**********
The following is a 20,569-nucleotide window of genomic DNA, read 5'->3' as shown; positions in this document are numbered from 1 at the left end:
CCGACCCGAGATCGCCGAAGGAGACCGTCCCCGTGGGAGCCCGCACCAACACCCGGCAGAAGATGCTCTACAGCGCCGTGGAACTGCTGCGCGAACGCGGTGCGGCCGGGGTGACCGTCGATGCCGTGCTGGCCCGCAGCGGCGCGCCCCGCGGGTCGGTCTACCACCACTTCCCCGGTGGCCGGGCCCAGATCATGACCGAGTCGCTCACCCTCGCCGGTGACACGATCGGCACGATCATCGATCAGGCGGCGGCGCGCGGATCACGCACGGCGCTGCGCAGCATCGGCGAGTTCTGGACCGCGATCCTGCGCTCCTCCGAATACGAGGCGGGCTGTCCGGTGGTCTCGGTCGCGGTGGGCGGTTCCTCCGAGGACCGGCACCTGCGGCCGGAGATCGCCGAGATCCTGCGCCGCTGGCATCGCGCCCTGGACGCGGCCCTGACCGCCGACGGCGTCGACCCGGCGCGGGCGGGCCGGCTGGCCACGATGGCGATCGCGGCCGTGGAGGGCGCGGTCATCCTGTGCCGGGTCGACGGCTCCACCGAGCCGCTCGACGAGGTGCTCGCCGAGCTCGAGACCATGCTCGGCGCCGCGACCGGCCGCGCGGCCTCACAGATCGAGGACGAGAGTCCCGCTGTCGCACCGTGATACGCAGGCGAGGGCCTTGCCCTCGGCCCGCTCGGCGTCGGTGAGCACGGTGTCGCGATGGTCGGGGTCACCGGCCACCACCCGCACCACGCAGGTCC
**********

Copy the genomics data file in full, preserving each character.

The following is a 20,569-nucleotide window of genomic DNA, read 5'->3' as shown; positions in this document are numbered from 1 at the left end:
CCGACCCGAGATCGCCGAAGGAGACCGTCCCCGTGGGAGCCCGCACCAACACCCGGCAGAAGATGCTCTACAGCGCCGTGGAACTGCTGCGCGAACGCGGTGCGGCCGGGGTGACCGTCGATGCCGTGCTGGCCCGCAGCGGCGCGCCCCGCGGGTCGGTCTACCACCACTTCCCCGGTGGCCGGGCCCAGATCATGACCGAGTCGCTCACCCTCGCCGGTGACACGATCGGCACGATCATCGATCAGGCGGCGGCGCGCGGATCACGCACGGCGCTGCGCAGCATCGGCGAGTTCTGGACCGCGATCCTGCGCTCCTCCGAATACGAGGCGGGCTGTCCGGTGGTCTCGGTCGCGGTGGGCGGTTCCTCCGAGGACCGGCACCTGCGGCCGGAGATCGCCGAGATCCTGCGCCGCTGGCATCGCGCCCTGGACGCGGCCCTGACCGCCGACGGCGTCGACCCGGCGCGGGCGGGCCGGCTGGCCACGATGGCGATCGCGGCCGTGGAGGGCGCGGTCATCCTGTGCCGGGTCGACGGCTCCACCGAGCCGCTCGACGAGGTGCTCGCCGAGCTCGAGACCATGCTCGGCGCCGCGACCGGCCGCGCGGCCTCACAGATCGAGGACGAGAGTCCCGCTGTCGCACCGTGATACGCAGGCGAGGGCCTTGCCCTCGGCCCGCTCGGCGTCGGTGAGCACGGTGTCGCGATGGTCGGGGTCACCGGCCACCACCCGCACCACGCAGGTCC